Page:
The Daily Beast: Angry Men With Zip-Ties Ambush School Principal After COVID Masking Request. “Police arrested a 40-year-old Arizona dad after he stormed into an elementary school principal’s office with a friend wielding plastic handcuffs, insisting the administration broke the law by asking his child and six others to wear a mask and quarantine after being in close contact with someone who tested positive for COVID-19.”

Business Insider: Buyers and sellers of fake vaccine cards have flocked to messaging app Telegram, which has reportedly seen a 200% increase in sales since March. “Shady deals for fraudulent COVID-19 vaccine cards have blossomed on messaging platform Telegram as mainstream social-media companies and authorities have cracked down on buyers and sellers.”


Washington Post: Opinion: Doctors should be allowed to give priority to vaccinated patients when resources are scarce. “This conflicts radically with accepted medical ethics, I recognize. And under ordinary circumstances, I agree with those rules. The lung cancer patient who’s been smoking two packs a day for decades is entitled to the same treatment as the one who never took a puff. The drunk driver who kills a family gets a team doing its utmost to save him — although, not perhaps, a liver transplant if he needs one. Doctors are healers, not judges. But the coronavirus pandemic, the development of a highly effective vaccine, and the emergence of a core of vaccine resisters along with an infectious new variant have combined to change the ethical calculus.”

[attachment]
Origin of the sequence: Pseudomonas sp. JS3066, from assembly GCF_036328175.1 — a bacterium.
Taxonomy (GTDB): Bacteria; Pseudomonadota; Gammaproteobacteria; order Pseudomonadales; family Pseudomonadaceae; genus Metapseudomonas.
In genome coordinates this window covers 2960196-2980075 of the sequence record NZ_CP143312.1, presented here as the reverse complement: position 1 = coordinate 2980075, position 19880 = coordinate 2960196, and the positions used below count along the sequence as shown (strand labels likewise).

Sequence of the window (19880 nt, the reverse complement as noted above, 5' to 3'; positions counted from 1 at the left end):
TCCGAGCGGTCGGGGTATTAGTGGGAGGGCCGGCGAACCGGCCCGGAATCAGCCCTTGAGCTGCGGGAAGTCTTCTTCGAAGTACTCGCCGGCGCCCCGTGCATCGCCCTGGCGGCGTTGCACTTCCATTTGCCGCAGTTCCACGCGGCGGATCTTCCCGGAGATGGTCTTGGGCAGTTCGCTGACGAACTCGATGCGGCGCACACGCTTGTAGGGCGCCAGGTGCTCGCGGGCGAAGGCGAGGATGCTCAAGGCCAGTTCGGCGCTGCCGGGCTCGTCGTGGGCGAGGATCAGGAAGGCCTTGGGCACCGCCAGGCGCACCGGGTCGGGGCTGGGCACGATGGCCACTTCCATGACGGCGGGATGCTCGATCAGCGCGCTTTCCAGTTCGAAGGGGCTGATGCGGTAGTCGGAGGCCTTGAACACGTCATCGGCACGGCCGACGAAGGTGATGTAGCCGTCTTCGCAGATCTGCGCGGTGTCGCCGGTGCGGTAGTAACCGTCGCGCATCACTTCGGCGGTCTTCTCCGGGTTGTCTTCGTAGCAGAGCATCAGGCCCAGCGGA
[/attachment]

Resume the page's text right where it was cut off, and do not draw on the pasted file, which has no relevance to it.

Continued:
HuffPost: I Was An ‘Anti-Vaxxer.’ This Year, I Changed My Mind.. “When I became pregnant with my first child, over six years ago, I went from really never having given much thought to vaccines (other than getting them) to discovering this whole other world of people who believed they were harmful. The seed of fear was planted in me, and over time, it only grew bigger.”